Frank Burch Brown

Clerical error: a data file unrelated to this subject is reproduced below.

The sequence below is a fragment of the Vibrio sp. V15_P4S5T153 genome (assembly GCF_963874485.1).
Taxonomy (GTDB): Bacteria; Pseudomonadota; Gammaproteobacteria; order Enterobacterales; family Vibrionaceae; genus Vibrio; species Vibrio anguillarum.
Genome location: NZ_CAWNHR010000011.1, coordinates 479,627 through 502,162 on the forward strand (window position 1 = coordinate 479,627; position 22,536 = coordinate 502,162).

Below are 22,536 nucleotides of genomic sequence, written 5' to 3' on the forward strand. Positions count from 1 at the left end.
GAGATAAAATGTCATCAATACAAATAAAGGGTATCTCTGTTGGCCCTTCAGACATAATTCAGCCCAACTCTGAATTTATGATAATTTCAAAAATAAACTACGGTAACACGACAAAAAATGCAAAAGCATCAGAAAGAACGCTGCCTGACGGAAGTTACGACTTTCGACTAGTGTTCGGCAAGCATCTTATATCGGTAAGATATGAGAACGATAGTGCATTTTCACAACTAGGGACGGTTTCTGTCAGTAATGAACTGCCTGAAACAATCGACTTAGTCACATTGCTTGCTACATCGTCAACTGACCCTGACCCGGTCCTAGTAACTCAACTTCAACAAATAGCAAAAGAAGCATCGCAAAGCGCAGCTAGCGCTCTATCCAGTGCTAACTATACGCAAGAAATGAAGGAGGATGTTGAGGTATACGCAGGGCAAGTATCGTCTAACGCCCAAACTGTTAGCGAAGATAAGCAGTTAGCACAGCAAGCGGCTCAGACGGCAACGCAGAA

Music has often been regarded as the most directly emotional of the arts and the art most intimately involved with religious and spiritual life. In the endeavor to understand music's relation to emotion and religion, a variety of approaches and disciplines are relevant. There are, for example, scientific and psychological studies that can yield insight into the character of musical and emotional response, and of music's access to the affective life. Thus, multiple disciplines are pertinent, from musicology (including ethnomusicology) and history to philosophy, psychology, and various branches of religious studies, particularly theology and comparative religions. This essay deals with historical perspectives, major theories, and current issues regarding music, emotion, and religion. It begins by considering classic and exceptionally enduring images and ideas of music, including the ancient Greek myth of Orpheus. It then considers musical ethics and metaphysics in the West from antiquity through the Renaissance. The essay also examines remaining issues and unresolved tensions about music, emotion, and religion.